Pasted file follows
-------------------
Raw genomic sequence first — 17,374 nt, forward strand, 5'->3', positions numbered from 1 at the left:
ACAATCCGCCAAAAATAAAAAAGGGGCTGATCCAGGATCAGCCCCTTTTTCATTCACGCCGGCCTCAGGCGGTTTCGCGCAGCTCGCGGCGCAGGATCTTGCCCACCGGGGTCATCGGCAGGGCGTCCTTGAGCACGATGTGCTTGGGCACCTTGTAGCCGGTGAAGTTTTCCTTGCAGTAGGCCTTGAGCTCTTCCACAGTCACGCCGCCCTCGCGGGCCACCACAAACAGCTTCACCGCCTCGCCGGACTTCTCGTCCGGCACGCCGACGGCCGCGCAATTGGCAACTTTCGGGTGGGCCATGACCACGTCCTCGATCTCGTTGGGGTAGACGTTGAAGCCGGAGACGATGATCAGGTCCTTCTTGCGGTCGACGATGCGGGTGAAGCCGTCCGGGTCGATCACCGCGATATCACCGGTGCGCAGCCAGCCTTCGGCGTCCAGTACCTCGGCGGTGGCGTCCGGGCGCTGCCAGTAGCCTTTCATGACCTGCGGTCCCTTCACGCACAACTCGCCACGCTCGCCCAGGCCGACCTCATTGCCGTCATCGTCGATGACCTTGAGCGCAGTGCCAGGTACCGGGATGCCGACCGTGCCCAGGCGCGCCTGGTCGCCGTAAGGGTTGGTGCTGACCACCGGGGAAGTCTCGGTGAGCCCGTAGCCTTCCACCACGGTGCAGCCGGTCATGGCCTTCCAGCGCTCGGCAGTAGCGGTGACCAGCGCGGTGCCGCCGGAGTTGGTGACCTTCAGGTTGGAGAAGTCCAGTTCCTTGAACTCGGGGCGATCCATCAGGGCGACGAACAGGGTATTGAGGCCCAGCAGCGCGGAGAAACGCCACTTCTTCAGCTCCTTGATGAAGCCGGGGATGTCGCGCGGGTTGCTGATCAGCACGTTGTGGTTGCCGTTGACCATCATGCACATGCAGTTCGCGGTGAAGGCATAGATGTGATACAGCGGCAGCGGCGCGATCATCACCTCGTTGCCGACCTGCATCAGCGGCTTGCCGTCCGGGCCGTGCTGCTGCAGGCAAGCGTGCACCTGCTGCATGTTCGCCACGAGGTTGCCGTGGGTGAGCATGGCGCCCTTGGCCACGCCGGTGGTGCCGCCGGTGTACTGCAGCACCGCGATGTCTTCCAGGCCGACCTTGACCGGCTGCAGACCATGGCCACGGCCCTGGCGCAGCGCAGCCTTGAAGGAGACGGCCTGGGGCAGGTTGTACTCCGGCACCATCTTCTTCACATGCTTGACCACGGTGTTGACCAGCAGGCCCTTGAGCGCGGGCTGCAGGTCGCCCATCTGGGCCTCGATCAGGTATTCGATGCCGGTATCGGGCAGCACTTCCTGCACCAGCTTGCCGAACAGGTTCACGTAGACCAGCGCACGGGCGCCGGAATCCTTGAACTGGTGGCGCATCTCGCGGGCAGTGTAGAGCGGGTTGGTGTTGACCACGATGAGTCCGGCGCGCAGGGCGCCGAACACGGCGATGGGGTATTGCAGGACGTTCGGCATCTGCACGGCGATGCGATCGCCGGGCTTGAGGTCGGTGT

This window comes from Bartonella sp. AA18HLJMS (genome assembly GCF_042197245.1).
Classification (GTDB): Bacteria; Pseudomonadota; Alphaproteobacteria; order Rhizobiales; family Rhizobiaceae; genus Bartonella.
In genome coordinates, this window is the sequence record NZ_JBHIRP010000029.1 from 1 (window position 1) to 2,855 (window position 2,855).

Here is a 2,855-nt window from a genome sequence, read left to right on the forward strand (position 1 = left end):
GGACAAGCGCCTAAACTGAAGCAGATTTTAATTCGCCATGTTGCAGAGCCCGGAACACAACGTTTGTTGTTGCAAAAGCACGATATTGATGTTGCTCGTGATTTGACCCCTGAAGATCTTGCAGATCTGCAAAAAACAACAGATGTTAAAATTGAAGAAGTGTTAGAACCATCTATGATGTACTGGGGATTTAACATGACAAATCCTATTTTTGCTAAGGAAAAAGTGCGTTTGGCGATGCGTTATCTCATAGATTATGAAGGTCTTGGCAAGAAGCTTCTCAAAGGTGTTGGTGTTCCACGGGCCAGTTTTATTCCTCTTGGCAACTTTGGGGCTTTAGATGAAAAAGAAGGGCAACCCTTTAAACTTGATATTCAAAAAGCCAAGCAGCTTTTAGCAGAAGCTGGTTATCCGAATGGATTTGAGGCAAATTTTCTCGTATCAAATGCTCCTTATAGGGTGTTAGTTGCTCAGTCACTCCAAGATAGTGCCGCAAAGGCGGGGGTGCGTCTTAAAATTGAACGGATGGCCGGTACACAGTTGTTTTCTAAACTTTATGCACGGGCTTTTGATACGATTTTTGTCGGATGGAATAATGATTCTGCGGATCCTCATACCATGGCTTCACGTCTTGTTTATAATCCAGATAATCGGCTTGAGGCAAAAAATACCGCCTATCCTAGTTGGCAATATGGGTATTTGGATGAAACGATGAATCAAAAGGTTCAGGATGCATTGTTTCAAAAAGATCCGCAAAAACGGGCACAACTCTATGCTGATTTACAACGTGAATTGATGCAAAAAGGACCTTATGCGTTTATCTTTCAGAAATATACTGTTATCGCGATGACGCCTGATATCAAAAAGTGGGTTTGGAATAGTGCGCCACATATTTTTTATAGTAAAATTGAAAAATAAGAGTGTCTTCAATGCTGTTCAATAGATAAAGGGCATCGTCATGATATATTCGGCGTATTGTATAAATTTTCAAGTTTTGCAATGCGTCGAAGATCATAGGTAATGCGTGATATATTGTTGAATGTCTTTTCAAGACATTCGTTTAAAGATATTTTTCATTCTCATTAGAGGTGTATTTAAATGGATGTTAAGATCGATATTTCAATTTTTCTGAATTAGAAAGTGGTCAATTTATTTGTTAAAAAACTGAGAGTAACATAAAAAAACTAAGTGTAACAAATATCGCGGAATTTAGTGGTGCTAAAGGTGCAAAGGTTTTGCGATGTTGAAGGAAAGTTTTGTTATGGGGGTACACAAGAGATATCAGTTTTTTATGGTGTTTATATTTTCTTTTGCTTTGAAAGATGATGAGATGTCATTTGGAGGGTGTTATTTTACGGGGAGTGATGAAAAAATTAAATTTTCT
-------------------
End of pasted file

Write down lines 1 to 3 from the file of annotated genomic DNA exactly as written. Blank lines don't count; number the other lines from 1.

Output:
Raw genomic sequence first — 17,374 nt, forward strand, 5'->3', positions numbered from 1 at the left:
ACAATCCGCCAAAAATAAAAAAGGGGCTGATCCAGGATCAGCCCCTTTTTCATTCACGCCGGCCTCAGGCGGTTTCGCGCAGCTCGCGGCGCAGGATCTTGCCCACCGGGGTCATCGGCAGGGCGTCCTTGAGCACGATGTGCTTGGGCACCTTGTAGCCGGTGAAGTTTTCCTTGCAGTAGGCCTTGAGCTCTTCCACAGTCACGCCGCCCTCGCGGGCCACCACAAACAGCTTCACCGCCTCGCCGGACTTCTCGTCCGGCACGCCGACGGCCGCGCAATTGGCAACTTTCGGGTGGGCCATGACCACGTCCTCGATCTCGTTGGGGTAGACGTTGAAGCCGGAGACGATGATCAGGTCCTTCTTGCGGTCGACGATGCGGGTGAAGCCGTCCGGGTCGATCACCGCGATATCACCGGTGCGCAGCCAGCCTTCGGCGTCCAGTACCTCGGCGGTGGCGTCCGGGCGCTGCCAGTAGCCTTTCATGACCTGCGGTCCCTTCACGCACAACTCGCCACGCTCGCCCAGGCCGACCTCATTGCCGTCATCGTCGATGACCTTGAGCGCAGTGCCAGGTACCGGGATGCCGACCGTGCCCAGGCGCGCCTGGTCGCCGTAAGGGTTGGTGCTGACCACCGGGGAAGTCTCGGTGAGCCCGTAGCCTTCCACCACGGTGCAGCCGGTCATGGCCTTCCAGCGCTCGGCAGTAGCGGTGACCAGCGCGGTGCCGCCGGAGTTGGTGACCTTCAGGTTGGAGAAGTCCAGTTCCTTGAACTCGGGGCGATCCATCAGGGCGACGAACAGGGTATTGAGGCCCAGCAGCGCGGAGAAACGCCACTTCTTCAGCTCCTTGATGAAGCCGGGGATGTCGCGCGGGTTGCTGATCAGCACGTTGTGGTTGCCGTTGACCATCATGCACATGCAGTTCGCGGTGAAGGCATAGATGTGATACAGCGGCAGCGGCGCGATCATCACCTCGTTGCCGACCTGCATCAGCGGCTTGCCGTCCGGGCCGTGCTGCTGCAGGCAAGCGTGCACCTGCTGCATGTTCGCCACGAGGTTGCCGTGGGTGAGCATGGCGCCCTTGGCCACGCCGGTGGTGCCGCCGGTGTACTGCAGCACCGCGATGTCTTCCAGGCCGACCTTGACCGGCTGCAGACCATGGCCACGGCCCTGGCGCAGCGCAGCCTTGAAGGAGACGGCCTGGGGCAGGTTGTACTCCGGCACCATCTTCTTCACATGCTTGACCACGGTGTTGACCAGCAGGCCCTTGAGCGCGGGCTGCAGGTCGCCCATCTGGGCCTCGATCAGGTATTCGATGCCGGTATCGGGCAGCACTTCCTGCACCAGCTTGCCGAACAGGTTCACGTAGACCAGCGCACGGGCGCCGGAATCCTTGAACTGGTGGCGCATCTCGCGGGCAGTGTAGAGCGGGTTGGTGTTGACCACGATGAGTCCGGCGCGCAGGGCGCCGAACACGGCGATGGGGTATTGCAGGACGTTCGGCATCTGCACGGCGATGCGATCGCCGGGCTTGAGGTCGGTGT

This window comes from Bartonella sp. AA18HLJMS (genome assembly GCF_042197245.1).